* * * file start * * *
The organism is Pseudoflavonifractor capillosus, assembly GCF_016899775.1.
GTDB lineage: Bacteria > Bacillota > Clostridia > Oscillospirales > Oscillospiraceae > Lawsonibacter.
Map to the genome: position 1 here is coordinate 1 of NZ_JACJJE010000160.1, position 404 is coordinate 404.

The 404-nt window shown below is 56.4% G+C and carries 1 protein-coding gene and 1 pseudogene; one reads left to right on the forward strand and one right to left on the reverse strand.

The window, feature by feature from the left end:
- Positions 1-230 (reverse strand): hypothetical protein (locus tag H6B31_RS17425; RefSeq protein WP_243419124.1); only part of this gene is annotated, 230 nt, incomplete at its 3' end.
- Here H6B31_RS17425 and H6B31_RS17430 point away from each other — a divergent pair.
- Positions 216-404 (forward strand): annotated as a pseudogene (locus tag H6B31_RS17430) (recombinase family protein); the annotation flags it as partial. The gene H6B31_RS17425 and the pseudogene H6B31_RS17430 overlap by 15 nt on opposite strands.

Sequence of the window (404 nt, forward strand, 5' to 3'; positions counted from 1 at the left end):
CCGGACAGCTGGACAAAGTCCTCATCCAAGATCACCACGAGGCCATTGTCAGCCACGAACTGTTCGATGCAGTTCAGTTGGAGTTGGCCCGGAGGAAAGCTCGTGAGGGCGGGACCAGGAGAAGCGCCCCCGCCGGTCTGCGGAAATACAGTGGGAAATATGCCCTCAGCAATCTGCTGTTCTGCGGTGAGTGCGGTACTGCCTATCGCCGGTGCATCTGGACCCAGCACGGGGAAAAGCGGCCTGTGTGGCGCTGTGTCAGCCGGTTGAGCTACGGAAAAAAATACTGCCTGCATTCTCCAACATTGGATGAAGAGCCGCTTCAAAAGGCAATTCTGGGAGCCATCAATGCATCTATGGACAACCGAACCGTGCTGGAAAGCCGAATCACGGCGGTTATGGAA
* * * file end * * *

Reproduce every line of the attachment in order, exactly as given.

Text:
The organism is Pseudoflavonifractor capillosus, assembly GCF_016899775.1.
GTDB lineage: Bacteria > Bacillota > Clostridia > Oscillospirales > Oscillospiraceae > Lawsonibacter.
Map to the genome: position 1 here is coordinate 1 of NZ_JACJJE010000160.1, position 404 is coordinate 404.

The 404-nt window shown below is 56.4% G+C and carries 1 protein-coding gene and 1 pseudogene; one reads left to right on the forward strand and one right to left on the reverse strand.

The window, feature by feature from the left end:
- Positions 1-230 (reverse strand): hypothetical protein (locus tag H6B31_RS17425; RefSeq protein WP_243419124.1); only part of this gene is annotated, 230 nt, incomplete at its 3' end.
- Here H6B31_RS17425 and H6B31_RS17430 point away from each other — a divergent pair.
- Positions 216-404 (forward strand): annotated as a pseudogene (locus tag H6B31_RS17430) (recombinase family protein); the annotation flags it as partial. The gene H6B31_RS17425 and the pseudogene H6B31_RS17430 overlap by 15 nt on opposite strands.

Sequence of the window (404 nt, forward strand, 5' to 3'; positions counted from 1 at the left end):
CCGGACAGCTGGACAAAGTCCTCATCCAAGATCACCACGAGGCCATTGTCAGCCACGAACTGTTCGATGCAGTTCAGTTGGAGTTGGCCCGGAGGAAAGCTCGTGAGGGCGGGACCAGGAGAAGCGCCCCCGCCGGTCTGCGGAAATACAGTGGGAAATATGCCCTCAGCAATCTGCTGTTCTGCGGTGAGTGCGGTACTGCCTATCGCCGGTGCATCTGGACCCAGCACGGGGAAAAGCGGCCTGTGTGGCGCTGTGTCAGCCGGTTGAGCTACGGAAAAAAATACTGCCTGCATTCTCCAACATTGGATGAAGAGCCGCTTCAAAAGGCAATTCTGGGAGCCATCAATGCATCTATGGACAACCGAACCGTGCTGGAAAGCCGAATCACGGCGGTTATGGAA